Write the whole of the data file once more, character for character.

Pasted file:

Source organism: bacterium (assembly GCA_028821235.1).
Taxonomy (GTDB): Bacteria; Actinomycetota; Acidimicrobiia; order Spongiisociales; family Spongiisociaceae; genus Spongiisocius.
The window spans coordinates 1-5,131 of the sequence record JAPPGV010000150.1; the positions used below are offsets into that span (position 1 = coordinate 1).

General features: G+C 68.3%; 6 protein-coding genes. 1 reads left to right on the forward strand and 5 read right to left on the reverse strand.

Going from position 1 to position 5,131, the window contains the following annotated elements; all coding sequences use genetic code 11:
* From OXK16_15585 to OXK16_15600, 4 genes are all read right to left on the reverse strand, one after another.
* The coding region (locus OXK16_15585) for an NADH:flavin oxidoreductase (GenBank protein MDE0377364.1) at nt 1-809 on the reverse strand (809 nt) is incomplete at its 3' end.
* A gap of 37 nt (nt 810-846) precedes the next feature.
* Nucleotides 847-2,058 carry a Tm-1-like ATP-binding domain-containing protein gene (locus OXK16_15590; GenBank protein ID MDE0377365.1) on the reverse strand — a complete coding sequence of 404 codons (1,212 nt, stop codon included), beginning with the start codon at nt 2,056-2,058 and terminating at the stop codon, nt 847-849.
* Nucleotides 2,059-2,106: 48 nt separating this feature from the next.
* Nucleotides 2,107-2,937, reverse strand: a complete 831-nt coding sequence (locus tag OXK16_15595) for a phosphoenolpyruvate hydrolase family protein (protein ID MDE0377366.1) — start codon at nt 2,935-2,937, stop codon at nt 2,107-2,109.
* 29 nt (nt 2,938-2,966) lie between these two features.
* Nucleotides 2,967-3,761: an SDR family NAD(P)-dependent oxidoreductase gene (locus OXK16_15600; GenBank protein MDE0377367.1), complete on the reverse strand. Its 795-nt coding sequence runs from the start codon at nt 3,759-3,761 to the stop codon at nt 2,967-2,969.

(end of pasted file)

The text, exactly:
Source organism: bacterium (assembly GCA_028821235.1).
Taxonomy (GTDB): Bacteria; Actinomycetota; Acidimicrobiia; order Spongiisociales; family Spongiisociaceae; genus Spongiisocius.
The window spans coordinates 1-5,131 of the sequence record JAPPGV010000150.1; the positions used below are offsets into that span (position 1 = coordinate 1).

General features: G+C 68.3%; 6 protein-coding genes. 1 reads left to right on the forward strand and 5 read right to left on the reverse strand.

Going from position 1 to position 5,131, the window contains the following annotated elements; all coding sequences use genetic code 11:
* From OXK16_15585 to OXK16_15600, 4 genes are all read right to left on the reverse strand, one after another.
* The coding region (locus OXK16_15585) for an NADH:flavin oxidoreductase (GenBank protein MDE0377364.1) at nt 1-809 on the reverse strand (809 nt) is incomplete at its 3' end.
* A gap of 37 nt (nt 810-846) precedes the next feature.
* Nucleotides 847-2,058 carry a Tm-1-like ATP-binding domain-containing protein gene (locus OXK16_15590; GenBank protein ID MDE0377365.1) on the reverse strand — a complete coding sequence of 404 codons (1,212 nt, stop codon included), beginning with the start codon at nt 2,056-2,058 and terminating at the stop codon, nt 847-849.
* Nucleotides 2,059-2,106: 48 nt separating this feature from the next.
* Nucleotides 2,107-2,937, reverse strand: a complete 831-nt coding sequence (locus tag OXK16_15595) for a phosphoenolpyruvate hydrolase family protein (protein ID MDE0377366.1) — start codon at nt 2,935-2,937, stop codon at nt 2,107-2,109.
* 29 nt (nt 2,938-2,966) lie between these two features.
* Nucleotides 2,967-3,761: an SDR family NAD(P)-dependent oxidoreductase gene (locus OXK16_15600; GenBank protein MDE0377367.1), complete on the reverse strand. Its 795-nt coding sequence runs from the start codon at nt 3,759-3,761 to the stop codon at nt 2,967-2,969.